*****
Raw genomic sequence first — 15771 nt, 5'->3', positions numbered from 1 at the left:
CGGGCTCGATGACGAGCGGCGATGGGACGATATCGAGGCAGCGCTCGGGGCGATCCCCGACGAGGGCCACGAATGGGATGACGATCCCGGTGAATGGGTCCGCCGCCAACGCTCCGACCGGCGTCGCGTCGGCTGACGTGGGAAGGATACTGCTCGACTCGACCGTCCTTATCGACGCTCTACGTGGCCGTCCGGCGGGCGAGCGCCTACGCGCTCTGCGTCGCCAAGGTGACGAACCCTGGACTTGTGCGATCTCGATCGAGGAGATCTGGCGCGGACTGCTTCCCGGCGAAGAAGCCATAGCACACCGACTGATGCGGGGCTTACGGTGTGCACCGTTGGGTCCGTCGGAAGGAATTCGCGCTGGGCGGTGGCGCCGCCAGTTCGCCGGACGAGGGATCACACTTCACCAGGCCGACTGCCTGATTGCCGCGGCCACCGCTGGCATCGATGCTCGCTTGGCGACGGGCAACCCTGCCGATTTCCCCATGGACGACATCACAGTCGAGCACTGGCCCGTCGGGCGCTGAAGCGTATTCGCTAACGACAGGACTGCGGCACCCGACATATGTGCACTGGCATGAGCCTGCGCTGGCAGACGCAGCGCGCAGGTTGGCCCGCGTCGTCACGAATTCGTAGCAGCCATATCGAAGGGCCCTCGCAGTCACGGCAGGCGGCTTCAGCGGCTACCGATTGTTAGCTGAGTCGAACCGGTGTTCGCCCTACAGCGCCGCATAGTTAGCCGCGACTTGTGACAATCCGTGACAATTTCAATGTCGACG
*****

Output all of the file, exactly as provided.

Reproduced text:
Raw genomic sequence first — 15771 nt, 5'->3', positions numbered from 1 at the left:
CGGGCTCGATGACGAGCGGCGATGGGACGATATCGAGGCAGCGCTCGGGGCGATCCCCGACGAGGGCCACGAATGGGATGACGATCCCGGTGAATGGGTCCGCCGCCAACGCTCCGACCGGCGTCGCGTCGGCTGACGTGGGAAGGATACTGCTCGACTCGACCGTCCTTATCGACGCTCTACGTGGCCGTCCGGCGGGCGAGCGCCTACGCGCTCTGCGTCGCCAAGGTGACGAACCCTGGACTTGTGCGATCTCGATCGAGGAGATCTGGCGCGGACTGCTTCCCGGCGAAGAAGCCATAGCACACCGACTGATGCGGGGCTTACGGTGTGCACCGTTGGGTCCGTCGGAAGGAATTCGCGCTGGGCGGTGGCGCCGCCAGTTCGCCGGACGAGGGATCACACTTCACCAGGCCGACTGCCTGATTGCCGCGGCCACCGCTGGCATCGATGCTCGCTTGGCGACGGGCAACCCTGCCGATTTCCCCATGGACGACATCACAGTCGAGCACTGGCCCGTCGGGCGCTGAAGCGTATTCGCTAACGACAGGACTGCGGCACCCGACATATGTGCACTGGCATGAGCCTGCGCTGGCAGACGCAGCGCGCAGGTTGGCCCGCGTCGTCACGAATTCGTAGCAGCCATATCGAAGGGCCCTCGCAGTCACGGCAGGCGGCTTCAGCGGCTACCGATTGTTAGCTGAGTCGAACCGGTGTTCGCCCTACAGCGCCGCATAGTTAGCCGCGACTTGTGACAATCCGTGACAATTTCAATGTCGACG